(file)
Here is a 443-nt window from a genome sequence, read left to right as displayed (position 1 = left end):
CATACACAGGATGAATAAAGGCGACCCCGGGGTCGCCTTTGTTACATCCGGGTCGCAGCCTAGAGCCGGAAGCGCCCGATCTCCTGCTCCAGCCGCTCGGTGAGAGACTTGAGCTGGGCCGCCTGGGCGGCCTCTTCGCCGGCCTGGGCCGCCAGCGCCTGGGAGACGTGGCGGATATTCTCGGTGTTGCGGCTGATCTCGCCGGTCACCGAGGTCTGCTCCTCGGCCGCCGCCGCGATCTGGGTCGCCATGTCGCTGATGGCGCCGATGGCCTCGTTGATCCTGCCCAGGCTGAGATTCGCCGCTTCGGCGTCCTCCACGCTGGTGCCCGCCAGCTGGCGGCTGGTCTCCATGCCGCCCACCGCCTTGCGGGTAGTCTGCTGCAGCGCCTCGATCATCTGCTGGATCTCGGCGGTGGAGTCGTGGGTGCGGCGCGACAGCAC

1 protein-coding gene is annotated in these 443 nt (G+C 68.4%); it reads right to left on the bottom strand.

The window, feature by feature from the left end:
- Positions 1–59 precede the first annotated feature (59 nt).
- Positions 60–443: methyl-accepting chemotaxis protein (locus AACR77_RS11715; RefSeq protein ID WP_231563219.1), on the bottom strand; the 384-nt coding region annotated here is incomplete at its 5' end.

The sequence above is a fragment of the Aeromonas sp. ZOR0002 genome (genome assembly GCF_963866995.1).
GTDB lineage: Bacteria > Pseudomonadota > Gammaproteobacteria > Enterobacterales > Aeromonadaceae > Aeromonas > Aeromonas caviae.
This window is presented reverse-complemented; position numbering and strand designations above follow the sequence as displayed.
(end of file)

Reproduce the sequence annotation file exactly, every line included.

Here is a 443-nt window from a genome sequence, read left to right as displayed (position 1 = left end):
CATACACAGGATGAATAAAGGCGACCCCGGGGTCGCCTTTGTTACATCCGGGTCGCAGCCTAGAGCCGGAAGCGCCCGATCTCCTGCTCCAGCCGCTCGGTGAGAGACTTGAGCTGGGCCGCCTGGGCGGCCTCTTCGCCGGCCTGGGCCGCCAGCGCCTGGGAGACGTGGCGGATATTCTCGGTGTTGCGGCTGATCTCGCCGGTCACCGAGGTCTGCTCCTCGGCCGCCGCCGCGATCTGGGTCGCCATGTCGCTGATGGCGCCGATGGCCTCGTTGATCCTGCCCAGGCTGAGATTCGCCGCTTCGGCGTCCTCCACGCTGGTGCCCGCCAGCTGGCGGCTGGTCTCCATGCCGCCCACCGCCTTGCGGGTAGTCTGCTGCAGCGCCTCGATCATCTGCTGGATCTCGGCGGTGGAGTCGTGGGTGCGGCGCGACAGCAC

1 protein-coding gene is annotated in these 443 nt (G+C 68.4%); it reads right to left on the bottom strand.

The window, feature by feature from the left end:
- Positions 1–59 precede the first annotated feature (59 nt).
- Positions 60–443: methyl-accepting chemotaxis protein (locus AACR77_RS11715; RefSeq protein ID WP_231563219.1), on the bottom strand; the 384-nt coding region annotated here is incomplete at its 5' end.

The sequence above is a fragment of the Aeromonas sp. ZOR0002 genome (genome assembly GCF_963866995.1).
GTDB lineage: Bacteria > Pseudomonadota > Gammaproteobacteria > Enterobacterales > Aeromonadaceae > Aeromonas > Aeromonas caviae.
This window is presented reverse-complemented; position numbering and strand designations above follow the sequence as displayed.